Monday 21 January 2013

Triple Bill Mini Musings: Sleaze, Hippies, and Iron...

Father's Day:
What's it about?
Troma-produced low budget exploitation action/horror/comedy flick about a demonic killer who exclusively rapes and murders fathers - but now a male prostitute, a stripper, and her monocular gun-toting, syrup-loving brother must come together to track down the bloated beast and put an end to his reign of terror in this town north of Tromaville.
Who would I recognise in it?
Lloyd Kaufman, and the Astron-6 regulars.
From genre-loving indie filmmaking collective Astron-6 (who together fulfil most duties on both sides of the camera), Father's Day is a brash, sleazy, gruesome, and knowingly-humorous dose of nouveau-grindhouse grot. Presented as if recorded onto videotape from a late night triple-bill on some dead-end TV channel that specialises in trash cinema (replete with "coming up" menu of programming and mid-film advert break), there's a charming sense of fondness for a bygone era of film viewing that people of my generation took to heart.

Click "READ MORE" below for more from Astron-6, Paul Rudd & Jennifer Aniston letting their hair down, and that film about the most dominant woman in British politics...
Father's Day charges through the gate from the get-go with absolute gusto, diving straight into the rather repulsive deeds as committed by the movie's big bad, and despite the odd wobble here and there along the way, it manages to keep the pace moving forward while providing much-needed moments of rather witty humour. Being a Troma production, expect sights and sounds you wouldn't want your Granny to see ... severed body parts (some of which get used as, well, sex toys), exploding heads, bared flesh, rape (unusually for this type of filmmaking it's all male-on-male sexual violence), incest, and chainsaw-wielding strippers ... and that's just the tip of the iceberg.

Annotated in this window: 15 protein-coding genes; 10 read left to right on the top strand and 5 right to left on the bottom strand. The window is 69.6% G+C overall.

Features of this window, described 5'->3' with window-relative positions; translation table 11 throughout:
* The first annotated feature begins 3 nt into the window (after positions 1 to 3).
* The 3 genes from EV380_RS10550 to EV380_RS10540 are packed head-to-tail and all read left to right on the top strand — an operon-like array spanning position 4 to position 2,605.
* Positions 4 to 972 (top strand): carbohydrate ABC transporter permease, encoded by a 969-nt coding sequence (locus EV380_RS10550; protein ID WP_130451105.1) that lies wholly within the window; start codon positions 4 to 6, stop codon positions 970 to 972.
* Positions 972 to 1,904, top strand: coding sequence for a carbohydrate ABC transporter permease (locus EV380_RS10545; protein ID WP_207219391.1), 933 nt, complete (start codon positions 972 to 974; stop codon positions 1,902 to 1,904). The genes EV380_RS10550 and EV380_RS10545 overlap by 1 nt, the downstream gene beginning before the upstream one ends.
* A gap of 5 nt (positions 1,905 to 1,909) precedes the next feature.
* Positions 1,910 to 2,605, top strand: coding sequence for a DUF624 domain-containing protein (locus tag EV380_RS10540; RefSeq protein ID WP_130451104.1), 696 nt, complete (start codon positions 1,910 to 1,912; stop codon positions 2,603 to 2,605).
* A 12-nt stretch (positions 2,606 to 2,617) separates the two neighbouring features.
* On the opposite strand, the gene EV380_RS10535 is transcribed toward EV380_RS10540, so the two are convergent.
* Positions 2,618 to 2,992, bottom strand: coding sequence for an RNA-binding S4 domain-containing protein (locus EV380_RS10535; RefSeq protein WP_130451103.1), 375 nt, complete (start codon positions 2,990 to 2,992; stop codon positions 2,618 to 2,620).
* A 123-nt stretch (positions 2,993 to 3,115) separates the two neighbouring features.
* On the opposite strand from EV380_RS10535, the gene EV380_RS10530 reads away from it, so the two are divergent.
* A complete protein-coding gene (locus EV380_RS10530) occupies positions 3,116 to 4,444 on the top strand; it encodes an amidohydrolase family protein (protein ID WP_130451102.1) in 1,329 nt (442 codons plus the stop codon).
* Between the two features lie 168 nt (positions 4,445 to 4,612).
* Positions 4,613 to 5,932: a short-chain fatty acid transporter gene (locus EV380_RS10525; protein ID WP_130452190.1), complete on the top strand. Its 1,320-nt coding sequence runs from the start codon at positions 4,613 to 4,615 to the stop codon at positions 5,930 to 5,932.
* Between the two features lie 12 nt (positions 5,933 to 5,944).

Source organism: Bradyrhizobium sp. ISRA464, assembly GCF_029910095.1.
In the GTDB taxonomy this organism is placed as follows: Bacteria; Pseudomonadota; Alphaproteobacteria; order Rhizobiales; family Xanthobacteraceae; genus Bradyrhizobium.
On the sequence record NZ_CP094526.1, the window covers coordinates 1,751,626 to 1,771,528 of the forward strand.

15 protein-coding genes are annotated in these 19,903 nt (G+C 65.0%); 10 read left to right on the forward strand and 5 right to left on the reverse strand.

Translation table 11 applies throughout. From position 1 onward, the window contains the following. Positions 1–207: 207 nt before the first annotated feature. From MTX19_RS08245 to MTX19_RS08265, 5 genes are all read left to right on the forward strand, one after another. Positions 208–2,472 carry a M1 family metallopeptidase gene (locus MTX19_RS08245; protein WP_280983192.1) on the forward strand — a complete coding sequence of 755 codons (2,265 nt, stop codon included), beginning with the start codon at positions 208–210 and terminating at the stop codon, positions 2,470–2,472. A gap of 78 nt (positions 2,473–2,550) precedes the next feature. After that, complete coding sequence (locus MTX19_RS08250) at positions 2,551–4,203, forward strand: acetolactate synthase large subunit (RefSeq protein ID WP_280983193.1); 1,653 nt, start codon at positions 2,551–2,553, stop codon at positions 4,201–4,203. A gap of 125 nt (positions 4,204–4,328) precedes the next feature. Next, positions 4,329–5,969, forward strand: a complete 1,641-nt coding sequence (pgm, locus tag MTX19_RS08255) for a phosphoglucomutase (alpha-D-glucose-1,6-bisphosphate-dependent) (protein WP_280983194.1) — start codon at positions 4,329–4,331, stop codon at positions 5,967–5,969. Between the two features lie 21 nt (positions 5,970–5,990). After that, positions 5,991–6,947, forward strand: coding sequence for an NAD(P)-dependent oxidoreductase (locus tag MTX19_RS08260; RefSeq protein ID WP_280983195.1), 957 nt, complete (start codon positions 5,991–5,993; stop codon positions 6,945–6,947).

Similarly to Jason Eisener's gloriously fun Hobo With A Shotgun, Father's Day was shot digitally by a passionate team (and, in this instance, had various forms of grain applied for that added hint of old school genre cinema), and it shows - it was never going to be Oscar-worthy stuff, and nor should it be. What it is, is a bloody good time for rabid genre fans. While Robert Rodriguez and Quentin Tarantino's "Grindhouse" might have flopped at the U.S. Box Office, it not only found it's audience on the home market, but it inspired a resurrection of down-and-dirty genre filmmaking - some of the results have been iffy, some results have primarily been rip-offs of RR&QT's style, but there have also been some cracking releases such as this. Good.

What's it about?
Two New York professionals find themselves forced out of the city by financial circumstances and stumble upon a commune where they find something they were looking for - but will the love affair with something different last?
Who would I recognise in it?
Paul Rudd, Jennifer Aniston, Justin Theroux, Malin Akerman, Ken Marino, Alan Alda, Joe Lo Truglio.
From the Judd Apatow stable of R-Rated comedy productions, you can already figure out the sort of tone you should be expecting, and it conforms to this general way of doing things (minus the overt reliance on improvised 'insert multiple versions of this gag here' formatting). It strikes a balance between gentle satire, toilet humour, raunchiness, and the fish-out-of-water journey, and goes generally as expected, but with plenty of biting additions throughout (such as a rich housewife who remains drunk and medicated to deal with her obnoxious money-hungry husband). It's good fun while it lasts, even if it isn't destined for classic status. Good.